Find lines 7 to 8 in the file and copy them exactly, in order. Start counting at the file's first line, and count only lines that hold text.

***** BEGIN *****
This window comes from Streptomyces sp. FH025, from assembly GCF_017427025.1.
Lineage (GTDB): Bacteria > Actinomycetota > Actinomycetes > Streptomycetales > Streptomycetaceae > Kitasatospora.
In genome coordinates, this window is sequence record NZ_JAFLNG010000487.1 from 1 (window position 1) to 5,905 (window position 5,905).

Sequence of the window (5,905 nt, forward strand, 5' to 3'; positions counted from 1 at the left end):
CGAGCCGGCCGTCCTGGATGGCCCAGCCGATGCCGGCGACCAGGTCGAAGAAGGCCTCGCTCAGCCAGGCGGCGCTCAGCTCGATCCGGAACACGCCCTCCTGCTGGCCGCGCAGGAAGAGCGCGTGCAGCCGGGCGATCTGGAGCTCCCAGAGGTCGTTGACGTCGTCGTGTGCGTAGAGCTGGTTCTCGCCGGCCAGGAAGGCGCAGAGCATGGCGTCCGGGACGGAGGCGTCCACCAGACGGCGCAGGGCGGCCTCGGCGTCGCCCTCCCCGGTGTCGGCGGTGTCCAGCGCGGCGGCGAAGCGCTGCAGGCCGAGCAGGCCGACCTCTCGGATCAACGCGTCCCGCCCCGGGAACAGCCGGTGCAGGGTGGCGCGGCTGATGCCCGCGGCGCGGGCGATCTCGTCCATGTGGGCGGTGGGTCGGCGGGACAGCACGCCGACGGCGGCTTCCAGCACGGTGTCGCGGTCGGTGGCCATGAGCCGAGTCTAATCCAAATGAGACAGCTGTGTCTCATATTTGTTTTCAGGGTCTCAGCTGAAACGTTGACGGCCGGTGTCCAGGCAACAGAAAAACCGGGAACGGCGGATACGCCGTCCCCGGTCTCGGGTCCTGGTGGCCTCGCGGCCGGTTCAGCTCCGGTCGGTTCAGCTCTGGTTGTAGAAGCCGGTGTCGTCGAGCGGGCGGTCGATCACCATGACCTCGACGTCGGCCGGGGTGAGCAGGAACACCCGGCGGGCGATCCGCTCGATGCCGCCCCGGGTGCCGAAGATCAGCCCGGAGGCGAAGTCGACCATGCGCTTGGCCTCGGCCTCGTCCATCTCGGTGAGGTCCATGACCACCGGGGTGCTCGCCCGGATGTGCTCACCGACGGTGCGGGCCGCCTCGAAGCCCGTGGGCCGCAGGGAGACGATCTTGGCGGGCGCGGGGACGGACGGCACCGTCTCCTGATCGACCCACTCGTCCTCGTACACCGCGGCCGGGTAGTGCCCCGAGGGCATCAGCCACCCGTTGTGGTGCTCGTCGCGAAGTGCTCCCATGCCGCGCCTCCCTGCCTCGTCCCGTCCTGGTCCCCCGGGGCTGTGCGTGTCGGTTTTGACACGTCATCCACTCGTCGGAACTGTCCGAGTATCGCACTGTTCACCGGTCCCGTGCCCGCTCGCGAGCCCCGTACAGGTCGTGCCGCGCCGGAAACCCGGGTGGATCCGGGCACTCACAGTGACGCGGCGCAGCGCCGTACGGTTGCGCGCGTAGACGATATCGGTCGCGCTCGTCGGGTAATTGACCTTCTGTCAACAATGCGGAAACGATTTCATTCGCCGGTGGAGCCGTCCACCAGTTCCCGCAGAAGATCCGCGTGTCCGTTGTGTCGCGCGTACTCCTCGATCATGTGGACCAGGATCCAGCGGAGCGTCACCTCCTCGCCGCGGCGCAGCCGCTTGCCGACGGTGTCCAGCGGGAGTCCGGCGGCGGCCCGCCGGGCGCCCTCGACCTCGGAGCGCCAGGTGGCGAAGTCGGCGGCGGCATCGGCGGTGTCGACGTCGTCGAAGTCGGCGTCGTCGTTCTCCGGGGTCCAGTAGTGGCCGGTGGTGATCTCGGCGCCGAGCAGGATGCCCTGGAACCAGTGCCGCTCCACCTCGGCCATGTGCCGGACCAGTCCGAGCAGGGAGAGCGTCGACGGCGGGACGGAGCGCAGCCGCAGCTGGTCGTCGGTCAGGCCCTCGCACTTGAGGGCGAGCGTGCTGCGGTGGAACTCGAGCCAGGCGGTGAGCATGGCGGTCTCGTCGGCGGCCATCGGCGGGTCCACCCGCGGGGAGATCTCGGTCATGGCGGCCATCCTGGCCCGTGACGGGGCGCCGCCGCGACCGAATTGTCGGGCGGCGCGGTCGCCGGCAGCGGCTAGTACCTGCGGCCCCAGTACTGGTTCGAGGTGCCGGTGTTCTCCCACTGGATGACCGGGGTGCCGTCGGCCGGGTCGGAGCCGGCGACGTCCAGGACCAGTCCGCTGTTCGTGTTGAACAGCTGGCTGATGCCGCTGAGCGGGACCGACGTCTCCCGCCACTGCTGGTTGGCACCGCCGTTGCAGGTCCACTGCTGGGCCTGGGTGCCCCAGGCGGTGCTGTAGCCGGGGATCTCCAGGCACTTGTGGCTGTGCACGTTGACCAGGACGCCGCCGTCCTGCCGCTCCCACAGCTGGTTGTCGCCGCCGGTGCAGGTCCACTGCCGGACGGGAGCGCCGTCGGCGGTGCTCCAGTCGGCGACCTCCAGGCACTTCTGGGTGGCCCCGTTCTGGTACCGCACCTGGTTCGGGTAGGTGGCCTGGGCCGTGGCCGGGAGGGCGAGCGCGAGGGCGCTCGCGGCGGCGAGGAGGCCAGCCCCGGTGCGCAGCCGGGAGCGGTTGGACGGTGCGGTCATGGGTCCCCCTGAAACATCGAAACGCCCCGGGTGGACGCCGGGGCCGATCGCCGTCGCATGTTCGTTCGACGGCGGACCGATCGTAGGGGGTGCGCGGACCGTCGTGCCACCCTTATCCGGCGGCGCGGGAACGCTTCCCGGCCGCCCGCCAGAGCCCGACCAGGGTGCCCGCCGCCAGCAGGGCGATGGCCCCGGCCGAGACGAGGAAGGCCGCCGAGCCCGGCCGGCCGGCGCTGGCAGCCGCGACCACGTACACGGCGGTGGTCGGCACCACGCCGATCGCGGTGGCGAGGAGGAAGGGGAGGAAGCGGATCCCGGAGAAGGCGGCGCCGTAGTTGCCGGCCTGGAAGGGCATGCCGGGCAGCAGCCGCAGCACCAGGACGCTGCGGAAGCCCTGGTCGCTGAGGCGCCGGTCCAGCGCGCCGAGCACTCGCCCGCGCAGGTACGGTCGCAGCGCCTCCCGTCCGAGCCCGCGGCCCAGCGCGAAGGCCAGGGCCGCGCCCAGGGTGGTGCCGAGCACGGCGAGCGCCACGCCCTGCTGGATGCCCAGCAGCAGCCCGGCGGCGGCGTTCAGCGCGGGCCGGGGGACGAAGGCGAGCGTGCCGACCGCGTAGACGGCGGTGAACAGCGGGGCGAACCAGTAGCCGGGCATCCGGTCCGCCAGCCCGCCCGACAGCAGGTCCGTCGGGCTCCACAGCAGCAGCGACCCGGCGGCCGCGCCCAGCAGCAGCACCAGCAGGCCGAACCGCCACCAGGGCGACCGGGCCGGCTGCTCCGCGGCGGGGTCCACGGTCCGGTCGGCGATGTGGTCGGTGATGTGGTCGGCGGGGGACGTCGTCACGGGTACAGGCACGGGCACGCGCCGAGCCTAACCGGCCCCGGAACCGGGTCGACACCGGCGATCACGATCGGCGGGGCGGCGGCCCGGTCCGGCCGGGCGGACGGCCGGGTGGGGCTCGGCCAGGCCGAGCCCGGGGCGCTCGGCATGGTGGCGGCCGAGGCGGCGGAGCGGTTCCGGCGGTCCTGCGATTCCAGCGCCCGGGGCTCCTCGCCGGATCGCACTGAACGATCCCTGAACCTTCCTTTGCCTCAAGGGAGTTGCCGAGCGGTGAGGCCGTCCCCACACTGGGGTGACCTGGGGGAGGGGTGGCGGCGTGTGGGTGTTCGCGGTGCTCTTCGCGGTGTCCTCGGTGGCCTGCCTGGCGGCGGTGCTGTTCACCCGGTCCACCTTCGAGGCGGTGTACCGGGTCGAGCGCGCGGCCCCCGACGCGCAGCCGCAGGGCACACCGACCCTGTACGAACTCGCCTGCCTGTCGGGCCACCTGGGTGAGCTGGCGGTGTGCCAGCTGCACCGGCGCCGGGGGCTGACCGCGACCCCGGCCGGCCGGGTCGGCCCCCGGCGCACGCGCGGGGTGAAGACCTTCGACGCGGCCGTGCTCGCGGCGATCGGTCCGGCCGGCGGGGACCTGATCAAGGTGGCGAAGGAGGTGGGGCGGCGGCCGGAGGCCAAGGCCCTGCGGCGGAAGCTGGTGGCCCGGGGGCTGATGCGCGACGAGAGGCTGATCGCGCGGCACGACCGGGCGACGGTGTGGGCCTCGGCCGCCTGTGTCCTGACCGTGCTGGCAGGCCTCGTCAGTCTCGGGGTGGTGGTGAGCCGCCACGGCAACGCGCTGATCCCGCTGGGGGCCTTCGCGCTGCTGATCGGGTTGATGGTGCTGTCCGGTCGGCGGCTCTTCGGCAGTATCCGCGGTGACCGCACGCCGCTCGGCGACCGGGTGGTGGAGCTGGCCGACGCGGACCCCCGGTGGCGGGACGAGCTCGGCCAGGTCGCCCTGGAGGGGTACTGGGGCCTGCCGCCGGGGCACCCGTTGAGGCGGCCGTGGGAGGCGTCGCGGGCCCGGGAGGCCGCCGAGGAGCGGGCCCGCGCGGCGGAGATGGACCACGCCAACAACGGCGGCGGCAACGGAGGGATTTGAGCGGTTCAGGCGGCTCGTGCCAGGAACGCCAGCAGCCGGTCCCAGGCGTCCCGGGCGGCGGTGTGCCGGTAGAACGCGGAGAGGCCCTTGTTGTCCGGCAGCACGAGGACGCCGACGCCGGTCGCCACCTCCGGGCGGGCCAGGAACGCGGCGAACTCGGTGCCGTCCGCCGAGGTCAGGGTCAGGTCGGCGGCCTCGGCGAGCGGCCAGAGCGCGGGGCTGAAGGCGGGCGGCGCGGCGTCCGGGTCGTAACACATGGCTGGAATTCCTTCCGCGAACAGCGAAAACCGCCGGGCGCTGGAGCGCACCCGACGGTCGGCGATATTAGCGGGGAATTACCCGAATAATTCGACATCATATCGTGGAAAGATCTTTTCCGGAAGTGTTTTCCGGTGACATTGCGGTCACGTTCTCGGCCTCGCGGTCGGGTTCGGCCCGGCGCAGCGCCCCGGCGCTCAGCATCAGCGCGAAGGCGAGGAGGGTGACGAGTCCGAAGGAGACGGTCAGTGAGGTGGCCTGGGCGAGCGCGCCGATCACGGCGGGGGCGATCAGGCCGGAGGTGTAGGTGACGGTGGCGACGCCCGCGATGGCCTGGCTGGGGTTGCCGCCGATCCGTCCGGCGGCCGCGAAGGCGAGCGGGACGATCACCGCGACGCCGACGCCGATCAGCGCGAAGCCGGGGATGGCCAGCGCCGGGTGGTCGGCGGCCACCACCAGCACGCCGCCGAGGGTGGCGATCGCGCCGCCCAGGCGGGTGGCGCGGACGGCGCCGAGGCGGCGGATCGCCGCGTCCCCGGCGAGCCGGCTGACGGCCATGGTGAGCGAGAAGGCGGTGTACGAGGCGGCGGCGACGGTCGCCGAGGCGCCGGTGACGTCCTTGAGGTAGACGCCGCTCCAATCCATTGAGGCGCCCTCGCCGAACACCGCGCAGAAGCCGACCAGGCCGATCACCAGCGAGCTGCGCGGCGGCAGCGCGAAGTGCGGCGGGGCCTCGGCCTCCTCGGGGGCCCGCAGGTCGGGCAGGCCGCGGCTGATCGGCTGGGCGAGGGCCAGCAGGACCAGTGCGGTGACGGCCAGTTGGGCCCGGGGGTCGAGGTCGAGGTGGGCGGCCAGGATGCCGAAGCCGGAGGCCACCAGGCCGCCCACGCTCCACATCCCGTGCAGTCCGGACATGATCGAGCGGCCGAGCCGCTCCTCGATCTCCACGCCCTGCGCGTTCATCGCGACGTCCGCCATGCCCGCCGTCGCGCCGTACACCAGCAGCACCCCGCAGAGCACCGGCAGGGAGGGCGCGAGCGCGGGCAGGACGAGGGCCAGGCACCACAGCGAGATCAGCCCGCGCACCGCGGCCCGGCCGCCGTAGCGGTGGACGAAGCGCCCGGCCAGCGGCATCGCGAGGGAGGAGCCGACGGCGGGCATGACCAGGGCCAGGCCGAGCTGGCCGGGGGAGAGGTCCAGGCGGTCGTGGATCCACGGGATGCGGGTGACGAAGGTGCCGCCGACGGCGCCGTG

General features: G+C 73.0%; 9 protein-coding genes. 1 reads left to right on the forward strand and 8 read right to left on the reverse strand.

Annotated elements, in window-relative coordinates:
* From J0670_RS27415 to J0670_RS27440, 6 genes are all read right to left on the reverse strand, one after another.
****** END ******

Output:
Annotated elements, in window-relative coordinates:
* From J0670_RS27415 to J0670_RS27440, 6 genes are all read right to left on the reverse strand, one after another.